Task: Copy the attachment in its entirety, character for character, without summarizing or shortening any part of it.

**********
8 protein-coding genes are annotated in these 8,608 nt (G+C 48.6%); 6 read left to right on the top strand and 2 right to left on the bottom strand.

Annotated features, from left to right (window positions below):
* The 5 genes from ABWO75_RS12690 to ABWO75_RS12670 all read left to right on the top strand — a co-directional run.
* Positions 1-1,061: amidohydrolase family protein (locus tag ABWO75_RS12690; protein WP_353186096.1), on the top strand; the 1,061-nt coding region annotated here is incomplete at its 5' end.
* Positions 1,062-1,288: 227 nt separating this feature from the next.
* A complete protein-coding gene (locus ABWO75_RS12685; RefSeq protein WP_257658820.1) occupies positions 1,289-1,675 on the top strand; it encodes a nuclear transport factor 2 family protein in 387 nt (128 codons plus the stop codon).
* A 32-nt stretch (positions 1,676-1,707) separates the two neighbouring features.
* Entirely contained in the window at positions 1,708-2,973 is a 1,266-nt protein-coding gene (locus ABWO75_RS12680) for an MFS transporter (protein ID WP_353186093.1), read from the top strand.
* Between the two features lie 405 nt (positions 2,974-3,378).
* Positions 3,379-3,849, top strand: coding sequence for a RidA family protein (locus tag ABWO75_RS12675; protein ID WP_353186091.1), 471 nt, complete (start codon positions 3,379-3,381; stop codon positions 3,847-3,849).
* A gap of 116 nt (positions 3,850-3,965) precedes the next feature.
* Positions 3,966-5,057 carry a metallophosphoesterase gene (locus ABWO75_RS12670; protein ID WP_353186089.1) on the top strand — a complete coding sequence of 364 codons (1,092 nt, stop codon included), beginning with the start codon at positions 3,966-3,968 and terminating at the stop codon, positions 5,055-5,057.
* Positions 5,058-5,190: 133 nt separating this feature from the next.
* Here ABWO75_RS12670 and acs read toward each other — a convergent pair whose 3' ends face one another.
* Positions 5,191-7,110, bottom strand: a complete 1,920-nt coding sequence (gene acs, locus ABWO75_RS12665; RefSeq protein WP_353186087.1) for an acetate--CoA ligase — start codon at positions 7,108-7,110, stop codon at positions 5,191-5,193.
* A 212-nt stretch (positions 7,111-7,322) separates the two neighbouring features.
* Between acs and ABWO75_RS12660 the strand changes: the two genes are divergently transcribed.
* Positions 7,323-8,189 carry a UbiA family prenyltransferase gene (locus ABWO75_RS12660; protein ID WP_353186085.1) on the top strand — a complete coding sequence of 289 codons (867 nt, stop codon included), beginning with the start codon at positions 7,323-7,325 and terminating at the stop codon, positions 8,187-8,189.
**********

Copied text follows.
8 protein-coding genes are annotated in these 8,608 nt (G+C 48.6%); 6 read left to right on the top strand and 2 right to left on the bottom strand.

Annotated features, from left to right (window positions below):
* The 5 genes from ABWO75_RS12690 to ABWO75_RS12670 all read left to right on the top strand — a co-directional run.
* Positions 1-1,061: amidohydrolase family protein (locus tag ABWO75_RS12690; protein WP_353186096.1), on the top strand; the 1,061-nt coding region annotated here is incomplete at its 5' end.
* Positions 1,062-1,288: 227 nt separating this feature from the next.
* A complete protein-coding gene (locus ABWO75_RS12685; RefSeq protein WP_257658820.1) occupies positions 1,289-1,675 on the top strand; it encodes a nuclear transport factor 2 family protein in 387 nt (128 codons plus the stop codon).
* A 32-nt stretch (positions 1,676-1,707) separates the two neighbouring features.
* Entirely contained in the window at positions 1,708-2,973 is a 1,266-nt protein-coding gene (locus ABWO75_RS12680) for an MFS transporter (protein ID WP_353186093.1), read from the top strand.
* Between the two features lie 405 nt (positions 2,974-3,378).
* Positions 3,379-3,849, top strand: coding sequence for a RidA family protein (locus tag ABWO75_RS12675; protein ID WP_353186091.1), 471 nt, complete (start codon positions 3,379-3,381; stop codon positions 3,847-3,849).
* A gap of 116 nt (positions 3,850-3,965) precedes the next feature.
* Positions 3,966-5,057 carry a metallophosphoesterase gene (locus ABWO75_RS12670; protein ID WP_353186089.1) on the top strand — a complete coding sequence of 364 codons (1,092 nt, stop codon included), beginning with the start codon at positions 3,966-3,968 and terminating at the stop codon, positions 5,055-5,057.
* Positions 5,058-5,190: 133 nt separating this feature from the next.
* Here ABWO75_RS12670 and acs read toward each other — a convergent pair whose 3' ends face one another.
* Positions 5,191-7,110, bottom strand: a complete 1,920-nt coding sequence (gene acs, locus ABWO75_RS12665; RefSeq protein WP_353186087.1) for an acetate--CoA ligase — start codon at positions 7,108-7,110, stop codon at positions 5,191-5,193.
* A 212-nt stretch (positions 7,111-7,322) separates the two neighbouring features.
* Between acs and ABWO75_RS12660 the strand changes: the two genes are divergently transcribed.
* Positions 7,323-8,189 carry a UbiA family prenyltransferase gene (locus ABWO75_RS12660; protein ID WP_353186085.1) on the top strand — a complete coding sequence of 289 codons (867 nt, stop codon included), beginning with the start codon at positions 7,323-7,325 and terminating at the stop codon, positions 8,187-8,189.